Your body is unique. Your diet should be too. To most, it's clear that the nutritional needs of, say, a marathoner are vastly different from those of the occasional jogger. But the connection between food and your body runs deep.
As The New York Times reported, studies are increasingly showing variations in individuals' abilities to absorb and metabolize nutrients. Many of these differences stem from genetic makeup and related biological markers.
2. Not knowing your blood type.
Of all the biological markers defining nutritional needs, blood type wields the largest influence on your health. Your ABO profile changes the way you can best handle stress, manage weight and increase energy.
Science has shown that Blood Type As, for example, do best on a lean vegetarian diet, while Type Os thrive on high-protein meals.
3. "Cheating" at restaurants
Eating clean can be difficult. But at restaurants, where temptations are everywhere, staying healthy can feel impossible.
If you follow Dr. Peter D'Adamo's Blood Type Diet, download his Blood Type Diet App to quickly reference your "beneficial," "neutral" and "avoid" foods on the go.
4. Missing vital vitamins and minerals
9 out of 10 Americans are deficient in potassium, while 4 out of 10 are deficient in vitamin D. The truth is, getting your daily dose of essentials is tough — even the healthiest eaters sometimes need a little boost. And if you're following a diet that eliminates a large number of foods, you might be in particular need of nutritional aid.
Taking multi-vitamins or supplements is an easy way to avoid deficiencies and accelerate your journey to optimal fitness.
5. Not tracking nutritional progress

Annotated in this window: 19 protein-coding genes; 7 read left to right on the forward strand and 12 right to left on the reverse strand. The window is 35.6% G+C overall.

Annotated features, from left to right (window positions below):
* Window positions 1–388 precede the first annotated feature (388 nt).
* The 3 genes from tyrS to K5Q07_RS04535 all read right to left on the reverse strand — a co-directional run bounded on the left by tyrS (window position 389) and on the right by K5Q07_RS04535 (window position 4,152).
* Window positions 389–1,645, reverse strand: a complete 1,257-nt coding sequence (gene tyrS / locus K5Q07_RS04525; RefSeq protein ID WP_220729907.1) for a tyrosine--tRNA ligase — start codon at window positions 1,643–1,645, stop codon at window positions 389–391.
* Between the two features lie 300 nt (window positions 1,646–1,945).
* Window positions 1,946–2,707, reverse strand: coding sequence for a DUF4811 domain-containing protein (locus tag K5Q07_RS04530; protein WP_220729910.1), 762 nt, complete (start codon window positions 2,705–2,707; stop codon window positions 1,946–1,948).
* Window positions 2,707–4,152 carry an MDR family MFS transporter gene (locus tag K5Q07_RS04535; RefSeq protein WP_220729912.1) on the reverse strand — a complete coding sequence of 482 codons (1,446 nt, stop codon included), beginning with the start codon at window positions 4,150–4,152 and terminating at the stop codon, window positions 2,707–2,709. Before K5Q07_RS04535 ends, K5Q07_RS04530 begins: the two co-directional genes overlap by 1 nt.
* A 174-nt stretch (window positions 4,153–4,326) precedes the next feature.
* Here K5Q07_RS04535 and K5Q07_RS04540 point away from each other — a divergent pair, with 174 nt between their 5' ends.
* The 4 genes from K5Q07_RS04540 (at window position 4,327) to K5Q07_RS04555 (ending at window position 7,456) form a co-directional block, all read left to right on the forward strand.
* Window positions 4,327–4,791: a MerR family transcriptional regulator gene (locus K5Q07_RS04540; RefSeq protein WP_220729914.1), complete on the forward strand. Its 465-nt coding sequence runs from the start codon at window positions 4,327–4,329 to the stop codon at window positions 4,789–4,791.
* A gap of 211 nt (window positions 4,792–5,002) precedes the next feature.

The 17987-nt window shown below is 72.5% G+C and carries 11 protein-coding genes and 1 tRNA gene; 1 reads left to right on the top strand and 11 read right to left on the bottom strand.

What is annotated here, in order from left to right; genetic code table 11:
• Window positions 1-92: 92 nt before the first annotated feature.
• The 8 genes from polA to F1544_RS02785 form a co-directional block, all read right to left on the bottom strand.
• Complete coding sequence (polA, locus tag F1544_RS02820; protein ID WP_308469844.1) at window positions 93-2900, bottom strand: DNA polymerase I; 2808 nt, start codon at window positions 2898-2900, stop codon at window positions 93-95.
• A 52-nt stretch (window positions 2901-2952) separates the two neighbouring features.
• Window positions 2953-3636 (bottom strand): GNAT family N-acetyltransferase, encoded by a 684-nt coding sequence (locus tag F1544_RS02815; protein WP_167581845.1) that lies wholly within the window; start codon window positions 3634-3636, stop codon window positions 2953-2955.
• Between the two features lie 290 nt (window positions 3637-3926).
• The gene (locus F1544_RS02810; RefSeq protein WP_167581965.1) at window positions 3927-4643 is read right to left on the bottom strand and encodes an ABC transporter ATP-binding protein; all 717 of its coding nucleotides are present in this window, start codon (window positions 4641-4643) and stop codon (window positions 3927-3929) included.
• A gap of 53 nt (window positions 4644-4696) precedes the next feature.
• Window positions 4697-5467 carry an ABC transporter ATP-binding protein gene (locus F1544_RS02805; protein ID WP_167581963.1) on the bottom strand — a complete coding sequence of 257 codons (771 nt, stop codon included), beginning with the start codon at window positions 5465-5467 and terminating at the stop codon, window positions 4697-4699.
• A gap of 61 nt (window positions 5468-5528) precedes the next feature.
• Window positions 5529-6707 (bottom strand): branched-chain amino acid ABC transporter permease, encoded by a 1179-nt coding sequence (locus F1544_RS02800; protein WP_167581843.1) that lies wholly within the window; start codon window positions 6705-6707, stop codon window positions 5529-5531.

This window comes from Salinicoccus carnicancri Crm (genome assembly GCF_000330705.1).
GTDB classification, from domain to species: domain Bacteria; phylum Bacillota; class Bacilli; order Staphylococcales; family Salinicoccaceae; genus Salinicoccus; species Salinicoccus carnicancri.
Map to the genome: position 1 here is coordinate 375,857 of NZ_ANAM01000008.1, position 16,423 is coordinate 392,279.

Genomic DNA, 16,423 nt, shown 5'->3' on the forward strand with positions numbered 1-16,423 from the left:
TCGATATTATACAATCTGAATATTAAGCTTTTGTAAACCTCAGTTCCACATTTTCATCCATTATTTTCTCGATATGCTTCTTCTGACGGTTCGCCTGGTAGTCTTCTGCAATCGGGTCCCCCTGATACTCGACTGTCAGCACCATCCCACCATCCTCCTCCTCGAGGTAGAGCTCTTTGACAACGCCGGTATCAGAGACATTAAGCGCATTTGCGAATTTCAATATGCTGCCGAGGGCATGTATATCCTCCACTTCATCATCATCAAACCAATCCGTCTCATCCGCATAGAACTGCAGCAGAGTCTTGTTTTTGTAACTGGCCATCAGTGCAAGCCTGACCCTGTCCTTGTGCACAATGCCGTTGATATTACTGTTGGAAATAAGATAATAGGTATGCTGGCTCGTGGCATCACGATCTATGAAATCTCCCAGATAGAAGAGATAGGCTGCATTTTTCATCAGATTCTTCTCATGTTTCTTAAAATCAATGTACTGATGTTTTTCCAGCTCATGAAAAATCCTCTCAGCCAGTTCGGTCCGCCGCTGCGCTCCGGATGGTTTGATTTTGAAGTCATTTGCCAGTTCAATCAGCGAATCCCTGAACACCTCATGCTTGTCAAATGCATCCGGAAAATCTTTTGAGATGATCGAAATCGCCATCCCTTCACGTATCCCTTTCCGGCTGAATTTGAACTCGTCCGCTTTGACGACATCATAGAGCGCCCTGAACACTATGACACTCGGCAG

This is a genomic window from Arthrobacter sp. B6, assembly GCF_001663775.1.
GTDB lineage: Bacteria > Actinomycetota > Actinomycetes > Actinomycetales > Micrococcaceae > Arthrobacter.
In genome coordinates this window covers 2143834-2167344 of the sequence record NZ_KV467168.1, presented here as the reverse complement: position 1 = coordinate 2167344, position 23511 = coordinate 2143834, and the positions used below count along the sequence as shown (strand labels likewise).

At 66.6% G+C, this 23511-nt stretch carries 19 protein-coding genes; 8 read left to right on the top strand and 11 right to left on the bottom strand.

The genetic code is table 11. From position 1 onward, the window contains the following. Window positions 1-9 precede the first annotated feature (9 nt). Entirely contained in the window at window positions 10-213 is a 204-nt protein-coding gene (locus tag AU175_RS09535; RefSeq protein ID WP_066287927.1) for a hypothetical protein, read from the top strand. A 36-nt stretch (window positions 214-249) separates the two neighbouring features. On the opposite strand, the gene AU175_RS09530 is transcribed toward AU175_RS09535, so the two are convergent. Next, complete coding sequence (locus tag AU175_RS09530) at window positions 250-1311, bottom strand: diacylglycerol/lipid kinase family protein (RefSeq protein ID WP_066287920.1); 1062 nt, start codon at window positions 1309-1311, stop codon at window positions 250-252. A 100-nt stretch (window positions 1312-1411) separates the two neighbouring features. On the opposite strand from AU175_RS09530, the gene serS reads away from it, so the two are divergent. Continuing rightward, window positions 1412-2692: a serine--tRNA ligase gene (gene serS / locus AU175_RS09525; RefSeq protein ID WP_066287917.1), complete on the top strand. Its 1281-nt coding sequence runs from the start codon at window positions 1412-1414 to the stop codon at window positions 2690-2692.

Changes in fitness happen slowly, and sometimes it's easy to forget how far you've come. Keep a paper, or digital app. "diet diary", to document your diet pogress — from the foods you eat, to the exercise you do.
Setting clear goals, either on paper or on the web, will keep you pointed toward nutritional success.
6. Not exercising right for your body
Just as biology determines your optimal diet, genetic makeup affects the way you react to exercise. Take those with blood type A, who have naturally higher levels of cortisol, or "stress hormone,". They would benefit from soothing workouts like yoga, where as those with type O blood benefit from vigorous, regular activity.
Of course, any movement is better than none, but as long as you're exercising, you might as well pick the activity that's best for your body.
7. Getting caught up in fad diets
You've seen the "Revolutionary diet promises 50 pounds shed in a week." Or the one that states you can lose weight by eating only steak and burgers. Starting a healthy diet (keyword: healthy) requires digging through snake-oil-salesman-like pitches and absurd claims. In fact, googling "diet" yields over one billion hits.
If you would like to learn more about the "Eat Right 4 Your Type" these links will get you started